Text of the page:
In some instances, a defendant convicted of a criminal offense will be sentenced to probation rather than imprisonment. Although people on probation have significantly more freedoms than those who are imprisoned, their liberties are not boundless. Specifically, they must comply with the restrictions imposed by their probation orders. If they violate the rules of probation, they may face additional penalties, but not all violations are significant enough for probation to be revoked. Recently, a Florida court addressed what constitutes a violation significant enough to lead to the revocation of probation. If you are accused of violating the terms of your probation, it is critical to meet with a seasoned Tampa criminal defense attorney to assess your possible defenses.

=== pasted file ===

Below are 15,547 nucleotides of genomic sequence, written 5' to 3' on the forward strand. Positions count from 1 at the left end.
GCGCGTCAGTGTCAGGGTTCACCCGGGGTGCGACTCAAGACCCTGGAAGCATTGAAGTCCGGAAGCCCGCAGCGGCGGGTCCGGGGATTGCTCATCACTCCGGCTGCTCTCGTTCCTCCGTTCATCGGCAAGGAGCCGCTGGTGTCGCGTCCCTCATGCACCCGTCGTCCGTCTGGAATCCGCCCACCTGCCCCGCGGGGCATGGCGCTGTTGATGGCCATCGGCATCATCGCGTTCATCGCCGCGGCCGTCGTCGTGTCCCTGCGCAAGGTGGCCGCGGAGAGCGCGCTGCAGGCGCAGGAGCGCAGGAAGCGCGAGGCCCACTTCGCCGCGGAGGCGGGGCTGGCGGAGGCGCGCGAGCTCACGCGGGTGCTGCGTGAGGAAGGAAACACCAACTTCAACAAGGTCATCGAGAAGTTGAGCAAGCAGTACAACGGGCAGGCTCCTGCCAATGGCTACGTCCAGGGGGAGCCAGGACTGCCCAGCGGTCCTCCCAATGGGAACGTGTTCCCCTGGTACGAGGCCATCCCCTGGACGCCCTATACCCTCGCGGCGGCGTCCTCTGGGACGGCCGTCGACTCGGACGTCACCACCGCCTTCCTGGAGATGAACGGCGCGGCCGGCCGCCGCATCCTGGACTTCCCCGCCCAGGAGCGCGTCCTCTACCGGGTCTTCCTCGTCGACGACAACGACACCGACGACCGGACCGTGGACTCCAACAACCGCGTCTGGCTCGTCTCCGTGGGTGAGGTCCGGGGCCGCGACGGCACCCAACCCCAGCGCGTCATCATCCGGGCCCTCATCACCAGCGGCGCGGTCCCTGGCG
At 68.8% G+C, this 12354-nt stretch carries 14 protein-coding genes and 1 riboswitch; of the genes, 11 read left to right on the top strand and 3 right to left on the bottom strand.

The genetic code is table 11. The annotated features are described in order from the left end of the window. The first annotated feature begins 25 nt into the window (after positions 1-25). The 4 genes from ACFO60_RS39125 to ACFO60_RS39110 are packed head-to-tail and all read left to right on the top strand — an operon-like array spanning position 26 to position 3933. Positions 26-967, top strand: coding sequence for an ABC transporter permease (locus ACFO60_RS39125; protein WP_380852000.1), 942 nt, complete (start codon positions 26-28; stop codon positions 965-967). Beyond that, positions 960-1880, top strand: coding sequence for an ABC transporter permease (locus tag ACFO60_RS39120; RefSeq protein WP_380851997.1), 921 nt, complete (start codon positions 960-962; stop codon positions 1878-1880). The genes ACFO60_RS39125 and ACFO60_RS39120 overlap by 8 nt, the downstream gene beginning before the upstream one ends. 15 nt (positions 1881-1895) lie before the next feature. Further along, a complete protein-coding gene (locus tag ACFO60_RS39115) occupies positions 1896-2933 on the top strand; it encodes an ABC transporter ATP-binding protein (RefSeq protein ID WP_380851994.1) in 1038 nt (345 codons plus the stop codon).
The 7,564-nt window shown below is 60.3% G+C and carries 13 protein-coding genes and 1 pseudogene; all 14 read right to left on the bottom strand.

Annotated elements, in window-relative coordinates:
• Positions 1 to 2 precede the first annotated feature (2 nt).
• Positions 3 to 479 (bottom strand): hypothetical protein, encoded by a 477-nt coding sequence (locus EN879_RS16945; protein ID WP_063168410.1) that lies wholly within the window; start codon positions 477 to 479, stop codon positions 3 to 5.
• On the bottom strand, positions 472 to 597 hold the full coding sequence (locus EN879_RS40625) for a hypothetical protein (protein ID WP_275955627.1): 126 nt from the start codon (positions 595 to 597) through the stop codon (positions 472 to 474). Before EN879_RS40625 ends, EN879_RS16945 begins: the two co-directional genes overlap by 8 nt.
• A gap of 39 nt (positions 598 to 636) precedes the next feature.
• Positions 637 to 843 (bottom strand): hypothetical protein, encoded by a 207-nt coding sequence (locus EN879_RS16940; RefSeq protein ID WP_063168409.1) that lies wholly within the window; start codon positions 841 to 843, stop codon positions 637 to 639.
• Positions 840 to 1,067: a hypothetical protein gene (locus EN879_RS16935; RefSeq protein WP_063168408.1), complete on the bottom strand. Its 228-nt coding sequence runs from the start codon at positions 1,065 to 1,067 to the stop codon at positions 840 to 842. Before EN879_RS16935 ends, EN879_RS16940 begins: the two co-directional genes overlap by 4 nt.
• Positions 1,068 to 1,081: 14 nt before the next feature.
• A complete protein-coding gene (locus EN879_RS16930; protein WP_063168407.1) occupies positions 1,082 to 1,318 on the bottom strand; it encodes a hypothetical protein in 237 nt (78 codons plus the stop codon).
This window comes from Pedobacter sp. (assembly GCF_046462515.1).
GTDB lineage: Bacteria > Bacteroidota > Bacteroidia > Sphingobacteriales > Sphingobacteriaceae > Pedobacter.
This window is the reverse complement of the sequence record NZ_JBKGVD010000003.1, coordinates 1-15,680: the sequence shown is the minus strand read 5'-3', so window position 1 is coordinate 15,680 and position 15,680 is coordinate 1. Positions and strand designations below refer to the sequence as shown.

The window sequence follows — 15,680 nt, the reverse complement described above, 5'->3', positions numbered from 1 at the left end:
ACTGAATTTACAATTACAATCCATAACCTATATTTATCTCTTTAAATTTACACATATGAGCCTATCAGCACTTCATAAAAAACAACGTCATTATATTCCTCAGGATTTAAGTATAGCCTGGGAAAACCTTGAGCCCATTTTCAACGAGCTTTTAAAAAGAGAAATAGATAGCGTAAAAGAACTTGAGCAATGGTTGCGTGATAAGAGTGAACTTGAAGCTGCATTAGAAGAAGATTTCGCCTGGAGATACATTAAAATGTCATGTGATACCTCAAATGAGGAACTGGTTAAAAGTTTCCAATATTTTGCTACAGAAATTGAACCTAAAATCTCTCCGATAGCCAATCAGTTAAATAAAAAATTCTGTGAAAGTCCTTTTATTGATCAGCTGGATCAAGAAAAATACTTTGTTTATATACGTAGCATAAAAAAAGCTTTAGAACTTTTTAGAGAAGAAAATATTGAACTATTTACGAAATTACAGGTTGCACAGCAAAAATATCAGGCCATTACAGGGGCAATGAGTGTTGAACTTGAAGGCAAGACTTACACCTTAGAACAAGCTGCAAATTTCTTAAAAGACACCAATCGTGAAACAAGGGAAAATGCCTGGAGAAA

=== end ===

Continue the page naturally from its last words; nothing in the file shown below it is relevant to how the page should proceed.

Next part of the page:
The Defendant’s Probation and Alleged Violation
It is reported that the defendant was convicted of several drug crimes. Following his conviction, he was sentenced to probation. One of the conditions of the defendant’s probation was that he had a curfew that dictated that he had to be home between 10:00 pm and 6:00 am. One evening, the defendant’s girlfriend came home from work, after which they traveled to the store. They left the house at 11:15 pm and were stopped by a police officer at 1:40 am. The defendant’s probation was then revoked due to the violation of his curfew. The defendant appealed. On appeal, the appellate court affirmed the revocation.
Material Probation Violations Under Florida Law
On appeal, the defendant argued that his violation was not substantial. The appellate court disagreed, noting that the defendant’s absence was extended and there was no emergency. The court also noted that under Florida law, an absence from home without permission is considered a willful and substantial violation of probation.